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Q&A: How electronic data capture is changing clinical trials
A common issue with clinical trials is patient compliance—or rather, the lack thereof. Trial participants who don’t follow their treatment regimens or who fail to properly log personal data tracking their responses to treatment can make accurate data collection and assessment difficult, if not skew it. In addition, the sheer numbers of participants required in most trials to show statistically significant results create an excess of paperwork.
Electronic clinical outcome assessments (eCOAs) offer a more streamlined approach to data management when it comes to patient- and clinician-reported outcomes. As the field grows and begins to adopt “wearable” tech such as smartwatches or activity trackers, including apps that can sync with personal devices, the amount and types of data trial leaders can collect—and the regularity with which they can collect it—all increase and allow for more accurate results. eCOA’s cousin, randomization and trial supply management (RTSM), helps to make the process easier and faster on the part of clinicians and trial sites.
Adam Butler, senior vice president of strategic development and corporate marketing at Bracket, a clinical trial technology and specialty services provider, took some time to give us a brief overview of this market and its impact.
DDNews: To begin with, what benefits does eCOA offer, both for the organizations leading clinical trials and for the patients participating in them?
Adam Butler: There are three stakeholders to consider when evaluating the benefits of eCOA: sponsor companies, clinical trial centers and patients. For sponsors, the evidence is clear that eCOA contributes to higher-quality data, more timely acquisition of data and less missing data. When eCOA is implemented in a thoughtful and deliberate way, investigators benefit because diary and symptom reporting from their patients becomes more reliable, and the use of eCOA at clinical trial sites reduces the burden of paper reporting for coordinators and site staff. For patients, a well-designed ePRO [electronic patient reported outcomes] system is easier to use than a paper diary.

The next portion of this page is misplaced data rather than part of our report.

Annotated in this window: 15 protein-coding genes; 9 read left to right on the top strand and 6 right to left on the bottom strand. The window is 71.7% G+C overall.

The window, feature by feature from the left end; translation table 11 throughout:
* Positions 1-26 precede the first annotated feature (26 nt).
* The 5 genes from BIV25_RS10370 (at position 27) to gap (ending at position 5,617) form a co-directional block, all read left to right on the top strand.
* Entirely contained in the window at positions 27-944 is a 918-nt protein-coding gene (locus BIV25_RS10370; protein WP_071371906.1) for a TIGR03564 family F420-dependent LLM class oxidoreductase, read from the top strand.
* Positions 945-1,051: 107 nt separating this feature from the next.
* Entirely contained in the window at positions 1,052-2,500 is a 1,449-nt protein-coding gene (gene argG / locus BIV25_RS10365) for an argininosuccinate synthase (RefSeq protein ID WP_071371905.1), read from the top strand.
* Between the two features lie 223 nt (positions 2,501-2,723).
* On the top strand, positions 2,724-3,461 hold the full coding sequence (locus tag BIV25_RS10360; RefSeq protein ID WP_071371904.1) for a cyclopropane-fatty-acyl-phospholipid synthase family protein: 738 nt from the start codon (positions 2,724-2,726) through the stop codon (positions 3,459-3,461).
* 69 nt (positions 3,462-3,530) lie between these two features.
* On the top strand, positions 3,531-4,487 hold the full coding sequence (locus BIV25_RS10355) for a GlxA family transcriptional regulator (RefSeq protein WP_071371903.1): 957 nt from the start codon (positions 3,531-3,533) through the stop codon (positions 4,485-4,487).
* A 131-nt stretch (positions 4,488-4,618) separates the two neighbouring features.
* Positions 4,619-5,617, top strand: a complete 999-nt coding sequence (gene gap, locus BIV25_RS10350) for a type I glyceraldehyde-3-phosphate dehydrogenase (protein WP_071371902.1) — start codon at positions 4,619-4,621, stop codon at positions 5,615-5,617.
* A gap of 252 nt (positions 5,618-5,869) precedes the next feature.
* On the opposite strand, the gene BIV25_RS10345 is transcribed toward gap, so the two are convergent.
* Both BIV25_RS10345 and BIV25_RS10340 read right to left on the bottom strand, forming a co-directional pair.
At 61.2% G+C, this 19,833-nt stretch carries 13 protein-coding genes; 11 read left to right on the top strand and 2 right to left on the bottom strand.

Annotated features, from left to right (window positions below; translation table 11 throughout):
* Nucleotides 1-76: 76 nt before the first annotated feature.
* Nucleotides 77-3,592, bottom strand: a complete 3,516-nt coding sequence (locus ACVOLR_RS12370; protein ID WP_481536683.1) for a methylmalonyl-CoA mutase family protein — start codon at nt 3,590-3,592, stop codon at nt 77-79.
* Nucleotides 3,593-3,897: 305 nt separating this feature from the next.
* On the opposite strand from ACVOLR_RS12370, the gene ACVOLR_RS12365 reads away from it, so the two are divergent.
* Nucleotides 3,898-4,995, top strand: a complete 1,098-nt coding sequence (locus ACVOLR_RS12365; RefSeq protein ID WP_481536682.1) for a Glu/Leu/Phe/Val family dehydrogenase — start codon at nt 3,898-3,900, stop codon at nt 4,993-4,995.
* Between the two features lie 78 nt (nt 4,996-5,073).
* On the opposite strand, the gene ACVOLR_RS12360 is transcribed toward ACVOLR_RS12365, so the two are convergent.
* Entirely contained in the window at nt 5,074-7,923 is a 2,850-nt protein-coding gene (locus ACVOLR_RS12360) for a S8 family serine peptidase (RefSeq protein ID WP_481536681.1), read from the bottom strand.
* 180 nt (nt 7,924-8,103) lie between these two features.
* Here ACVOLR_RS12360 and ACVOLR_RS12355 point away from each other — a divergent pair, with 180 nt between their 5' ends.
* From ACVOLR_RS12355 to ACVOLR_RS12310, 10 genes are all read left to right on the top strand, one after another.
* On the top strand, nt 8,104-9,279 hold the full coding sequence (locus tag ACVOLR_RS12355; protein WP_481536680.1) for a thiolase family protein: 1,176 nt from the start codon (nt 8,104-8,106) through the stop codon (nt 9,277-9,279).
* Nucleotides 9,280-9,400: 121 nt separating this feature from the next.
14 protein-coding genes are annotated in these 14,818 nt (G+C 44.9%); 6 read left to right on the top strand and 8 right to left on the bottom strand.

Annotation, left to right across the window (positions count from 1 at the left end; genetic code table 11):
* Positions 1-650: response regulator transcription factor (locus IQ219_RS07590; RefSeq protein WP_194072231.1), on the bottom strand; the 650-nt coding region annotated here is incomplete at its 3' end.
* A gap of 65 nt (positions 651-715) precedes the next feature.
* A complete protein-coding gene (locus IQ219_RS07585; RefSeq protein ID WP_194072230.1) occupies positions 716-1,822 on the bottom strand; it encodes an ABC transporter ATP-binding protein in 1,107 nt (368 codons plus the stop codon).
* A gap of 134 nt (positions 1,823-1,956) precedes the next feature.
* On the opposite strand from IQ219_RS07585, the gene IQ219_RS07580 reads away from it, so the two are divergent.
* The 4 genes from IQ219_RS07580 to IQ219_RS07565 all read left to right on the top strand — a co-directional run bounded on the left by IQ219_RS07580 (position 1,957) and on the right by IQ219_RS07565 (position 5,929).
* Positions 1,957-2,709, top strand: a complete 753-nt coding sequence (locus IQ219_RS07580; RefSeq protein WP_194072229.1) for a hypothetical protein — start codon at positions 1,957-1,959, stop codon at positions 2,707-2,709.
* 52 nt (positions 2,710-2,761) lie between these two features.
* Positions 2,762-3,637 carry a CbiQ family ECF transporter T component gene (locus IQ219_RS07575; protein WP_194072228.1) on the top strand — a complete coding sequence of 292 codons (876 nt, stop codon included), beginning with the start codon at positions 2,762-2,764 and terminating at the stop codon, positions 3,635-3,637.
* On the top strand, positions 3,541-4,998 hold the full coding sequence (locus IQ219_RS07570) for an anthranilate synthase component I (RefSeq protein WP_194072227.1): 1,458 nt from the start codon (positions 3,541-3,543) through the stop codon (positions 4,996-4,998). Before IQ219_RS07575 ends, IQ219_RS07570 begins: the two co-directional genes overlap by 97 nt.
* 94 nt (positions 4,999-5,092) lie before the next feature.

DDNews: How much increased adoption of eCOA and RTSM technology has Bracket seen in the last decade?
Butler: RTSM is a very well-established technology, used in nearly all Phase 2 and 3 clinical trials, and many Phase 1 and Phase 4 clinical trials, even those without patient randomization. But eCOA is still an emerging technology. At Bracket, we’ve seen a rapid increase in how this technology is being adopted, especially in Phase 3 clinical trials. Independent research suggests that the eCOA market is growing about 20 percent per year, and that growth rate is expected to continue through at least 2020.
DDNews: What are some of the mobile applications being introduced for clinical trials, and what needs do they fill?
Butler: Bracket has a mobile suite with apps for all three stakeholders. Our BYOD Bracket Patient Diary has been used in numerous clinical trials in the U.S., Europe and now Asia-Pacific. This app, which is downloaded to a patient’s own phone, allows them to report symptoms and track medication. For sites, our Bracket RTSM app allows most drug dispensation and tracking activities to happen from a smartphone or tablet. We also offer Bracket Analytics, which allows sponsors to track progress of their study on a site and protocol basis.
DDNews: Where does Bracket see this technology going in the future?
Butler: The product roadmap at Bracket is focused on developing new technologies for both sites and patients to better track and report their data. For example, the use of wearable technology is emerging as a useful clinical trial tool. You’re also likely to see new analytical and database tools that allow us to harness more of this data, and provide meaningful insights to pharmaceutical sponsors based on the data that is being collected.
Adam Butler is responsible for strategic development and marketing activities for Bracket’s service offerings in randomization and trial supply management, electronic clinical outcome assessments and rater training and quality assurance services. He has 12 years of experience working in the pharmaceutical services industry. Prior to his work with Bracket, he worked in enterprise software development for firms including Hewlett-Packard, Bluestone Software and Fahrenheit 450.